Each used a regular computer with off-the-shelf chess software and a historical database of hundreds of thousands of chess games, including some of the best ever played. The man-machine hybrid team is often called a “centaur,” after the mythical half-human, half-horse creature. Topalov fought Kasparov to a 3-3 draw, even though Kasparov was the stronger player and had trounced Topalov 4-0 a month before. The centaur play evened the odds. Kasparov's advantage in calculating tactics had been nullified by the machine.

Human strategic guidance combined with the tactical acuity of a computer,” Kasparov concluded, “was overwhelming.” Having a computer partner meant never having to worry about making a tactical blunder. The humans could then concentrate on strategic planning instead of spending so much time on calculations. Under these conditions, human creativity was even more paramount. “In chess, as in so many things, what computers are good at is where humans are weak, and vice versa,” observed Kasparov. “Weak human + machine + better process was superior to a strong computer alone and, more remarkably, superior to a strong human + machine + inferior process.”

Mechanical Turk: good old days of chess.

Mechanical Turk: good old days of chess.

Kasparov vs. Deep Blue: The Brain's Last Stand.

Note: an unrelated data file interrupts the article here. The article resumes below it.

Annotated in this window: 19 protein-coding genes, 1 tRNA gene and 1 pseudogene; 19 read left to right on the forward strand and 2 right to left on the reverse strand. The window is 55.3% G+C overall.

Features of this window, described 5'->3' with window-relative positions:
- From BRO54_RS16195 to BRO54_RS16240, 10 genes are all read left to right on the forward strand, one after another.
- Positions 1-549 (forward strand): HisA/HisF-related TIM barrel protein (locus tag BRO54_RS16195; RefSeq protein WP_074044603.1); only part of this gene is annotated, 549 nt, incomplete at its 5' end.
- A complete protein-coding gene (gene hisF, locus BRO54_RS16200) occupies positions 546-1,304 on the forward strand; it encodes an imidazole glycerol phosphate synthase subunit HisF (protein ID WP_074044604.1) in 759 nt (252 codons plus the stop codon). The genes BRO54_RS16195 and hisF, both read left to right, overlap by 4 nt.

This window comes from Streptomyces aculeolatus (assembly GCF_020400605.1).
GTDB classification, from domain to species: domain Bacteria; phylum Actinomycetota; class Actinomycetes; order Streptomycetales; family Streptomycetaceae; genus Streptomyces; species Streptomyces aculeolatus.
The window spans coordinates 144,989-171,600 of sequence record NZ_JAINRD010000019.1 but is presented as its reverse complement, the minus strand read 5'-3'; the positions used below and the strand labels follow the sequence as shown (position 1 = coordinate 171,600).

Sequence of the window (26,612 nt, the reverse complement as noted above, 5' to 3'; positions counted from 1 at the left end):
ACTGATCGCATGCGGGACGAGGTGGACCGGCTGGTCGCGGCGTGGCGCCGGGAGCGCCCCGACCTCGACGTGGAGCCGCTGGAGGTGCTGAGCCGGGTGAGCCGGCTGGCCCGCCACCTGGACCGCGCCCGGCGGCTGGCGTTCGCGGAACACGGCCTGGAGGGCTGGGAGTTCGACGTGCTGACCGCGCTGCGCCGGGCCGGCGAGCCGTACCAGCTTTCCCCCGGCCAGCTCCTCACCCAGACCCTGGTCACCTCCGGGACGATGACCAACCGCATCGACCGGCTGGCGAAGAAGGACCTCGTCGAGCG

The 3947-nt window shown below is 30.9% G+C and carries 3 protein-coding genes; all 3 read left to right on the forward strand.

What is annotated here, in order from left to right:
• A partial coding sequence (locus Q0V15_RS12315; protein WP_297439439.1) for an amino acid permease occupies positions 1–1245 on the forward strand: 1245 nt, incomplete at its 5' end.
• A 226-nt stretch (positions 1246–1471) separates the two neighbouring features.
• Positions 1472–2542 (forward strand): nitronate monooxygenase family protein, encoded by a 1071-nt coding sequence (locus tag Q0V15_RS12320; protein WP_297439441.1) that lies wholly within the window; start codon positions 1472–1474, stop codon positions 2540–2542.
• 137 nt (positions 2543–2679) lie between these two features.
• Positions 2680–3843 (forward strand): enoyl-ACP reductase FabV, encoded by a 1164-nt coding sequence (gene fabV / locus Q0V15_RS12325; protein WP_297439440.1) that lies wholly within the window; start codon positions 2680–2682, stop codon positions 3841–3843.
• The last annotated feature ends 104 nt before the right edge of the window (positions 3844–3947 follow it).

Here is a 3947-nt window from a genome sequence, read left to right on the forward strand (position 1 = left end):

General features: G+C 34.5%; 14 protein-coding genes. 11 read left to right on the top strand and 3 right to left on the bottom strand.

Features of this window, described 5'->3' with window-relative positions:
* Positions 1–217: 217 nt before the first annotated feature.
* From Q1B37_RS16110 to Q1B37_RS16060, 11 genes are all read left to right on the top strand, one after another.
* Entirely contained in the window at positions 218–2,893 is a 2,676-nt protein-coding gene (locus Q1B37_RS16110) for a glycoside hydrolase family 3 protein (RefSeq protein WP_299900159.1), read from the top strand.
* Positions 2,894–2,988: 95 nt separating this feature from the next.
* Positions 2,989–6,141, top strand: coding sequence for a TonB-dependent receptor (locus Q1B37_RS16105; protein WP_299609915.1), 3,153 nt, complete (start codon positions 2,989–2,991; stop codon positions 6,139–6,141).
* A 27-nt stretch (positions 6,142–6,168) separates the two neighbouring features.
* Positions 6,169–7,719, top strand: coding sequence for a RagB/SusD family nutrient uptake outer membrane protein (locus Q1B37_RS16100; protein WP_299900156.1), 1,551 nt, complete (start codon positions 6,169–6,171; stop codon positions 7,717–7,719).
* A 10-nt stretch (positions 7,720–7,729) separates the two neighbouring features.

Kasparov vs. Deep Blue: The Brain's Last Stand.

But machines are rapidly encroaching on skills that used to belong to humans alone. For example, as Tyler Cowen recently noted, the turning point in freestyle chess may be approaching as centaurs are starting to lose ground against the Bots. This phenomenon is both broad and deep, and has profound economic implications. It is very likely that progress in information technology will exceed our expectations and surprise us in unexpected ways. Are the days far off before machines would start building hypotheses all by themselves – unassisted by humans – which they in turn can proceed to test automatically? It makes us wonder: “what are humans still good for?

I can change light bulbs, too!

I can change light bulbs, too!


  1. Thurston, William (1994, April). On Proof and Progress in Mathematics. Bulletin of the American Mathematical Society, Vol. 30, No. 2, pp. 161-177. Retrieved from:
  2. Hales, Thomas (2012). Dense Sphere Packings: A Blueprint for Formal Proofs. Cambridge University Press. Retrieved from:
  3. Ellenberg, Jordan (2014, August 29). Will Machines Take Over Mathematics? Wall Street Journal. Retrieved from:
  4. McClain, Dylan Loeb (2005, June 21). In Chess, Masters Again Fight Machines. The New York Times. Retrieved from:
  5. Mueller, Tom (2005, December 12). Your Move. The New Yorker, pp. 62-69. Retrieved from:
  6. Kasparov, Garry (2007). How Life Imitates Chess. Macmillan.
  7. Freeman, Richard B. (2014, May). Who Owns the Robots Rules the World. IZA World of Labor. Retrieved from:
  8. Thompson, Clive (2013). Smarter Than You Think: How Technology is Changing Our Minds for the Better. Penguin Press.
  9. Cowen, Tyler (2013). Average is Over: Powering America Beyond the Age of the Great Stagnation. Dutton Adult.
  10. Brynjolfsson, Erik and McAfee, Andrew (2012). Race against the Machine: How the Digital Revolution is Accelerating Innovation, Driving Productivity, and Irreversibly Transforming Employment and the Economy. Digital Frontier Press.